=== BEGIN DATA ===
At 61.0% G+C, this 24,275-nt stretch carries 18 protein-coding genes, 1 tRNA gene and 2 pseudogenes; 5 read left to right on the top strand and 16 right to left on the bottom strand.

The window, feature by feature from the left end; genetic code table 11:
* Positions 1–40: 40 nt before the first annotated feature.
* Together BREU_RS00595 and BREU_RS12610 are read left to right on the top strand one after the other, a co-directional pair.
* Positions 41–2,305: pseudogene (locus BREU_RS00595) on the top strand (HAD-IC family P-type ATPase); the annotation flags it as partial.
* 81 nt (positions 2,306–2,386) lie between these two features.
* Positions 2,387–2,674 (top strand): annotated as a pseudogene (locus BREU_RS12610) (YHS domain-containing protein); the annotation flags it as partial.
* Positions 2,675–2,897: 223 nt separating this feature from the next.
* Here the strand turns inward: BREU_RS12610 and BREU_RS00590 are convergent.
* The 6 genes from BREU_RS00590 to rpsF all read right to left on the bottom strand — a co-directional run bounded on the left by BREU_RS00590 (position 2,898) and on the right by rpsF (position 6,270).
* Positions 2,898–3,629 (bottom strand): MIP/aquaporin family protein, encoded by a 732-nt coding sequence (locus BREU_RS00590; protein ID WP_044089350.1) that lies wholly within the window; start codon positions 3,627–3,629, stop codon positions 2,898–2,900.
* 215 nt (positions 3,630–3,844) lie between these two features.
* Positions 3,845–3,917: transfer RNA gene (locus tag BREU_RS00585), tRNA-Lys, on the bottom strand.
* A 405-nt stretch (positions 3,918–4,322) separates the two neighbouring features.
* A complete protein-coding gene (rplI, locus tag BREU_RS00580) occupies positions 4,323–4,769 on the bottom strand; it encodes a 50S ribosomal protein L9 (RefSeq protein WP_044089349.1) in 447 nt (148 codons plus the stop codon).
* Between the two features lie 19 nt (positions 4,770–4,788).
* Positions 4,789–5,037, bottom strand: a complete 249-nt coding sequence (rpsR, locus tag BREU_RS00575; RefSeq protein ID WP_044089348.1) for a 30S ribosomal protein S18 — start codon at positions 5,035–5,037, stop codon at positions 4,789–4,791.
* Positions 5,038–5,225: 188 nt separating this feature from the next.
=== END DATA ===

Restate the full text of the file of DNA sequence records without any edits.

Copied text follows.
At 61.0% G+C, this 24,275-nt stretch carries 18 protein-coding genes, 1 tRNA gene and 2 pseudogenes; 5 read left to right on the top strand and 16 right to left on the bottom strand.

The window, feature by feature from the left end; genetic code table 11:
* Positions 1–40: 40 nt before the first annotated feature.
* Together BREU_RS00595 and BREU_RS12610 are read left to right on the top strand one after the other, a co-directional pair.
* Positions 41–2,305: pseudogene (locus BREU_RS00595) on the top strand (HAD-IC family P-type ATPase); the annotation flags it as partial.
* 81 nt (positions 2,306–2,386) lie between these two features.
* Positions 2,387–2,674 (top strand): annotated as a pseudogene (locus BREU_RS12610) (YHS domain-containing protein); the annotation flags it as partial.
* Positions 2,675–2,897: 223 nt separating this feature from the next.
* Here the strand turns inward: BREU_RS12610 and BREU_RS00590 are convergent.
* The 6 genes from BREU_RS00590 to rpsF all read right to left on the bottom strand — a co-directional run bounded on the left by BREU_RS00590 (position 2,898) and on the right by rpsF (position 6,270).
* Positions 2,898–3,629 (bottom strand): MIP/aquaporin family protein, encoded by a 732-nt coding sequence (locus BREU_RS00590; protein ID WP_044089350.1) that lies wholly within the window; start codon positions 3,627–3,629, stop codon positions 2,898–2,900.
* 215 nt (positions 3,630–3,844) lie between these two features.
* Positions 3,845–3,917: transfer RNA gene (locus tag BREU_RS00585), tRNA-Lys, on the bottom strand.
* A 405-nt stretch (positions 3,918–4,322) separates the two neighbouring features.
* A complete protein-coding gene (rplI, locus tag BREU_RS00580) occupies positions 4,323–4,769 on the bottom strand; it encodes a 50S ribosomal protein L9 (RefSeq protein WP_044089349.1) in 447 nt (148 codons plus the stop codon).
* Between the two features lie 19 nt (positions 4,770–4,788).
* Positions 4,789–5,037, bottom strand: a complete 249-nt coding sequence (rpsR, locus tag BREU_RS00575; RefSeq protein ID WP_044089348.1) for a 30S ribosomal protein S18 — start codon at positions 5,035–5,037, stop codon at positions 4,789–4,791.
* Positions 5,038–5,225: 188 nt separating this feature from the next.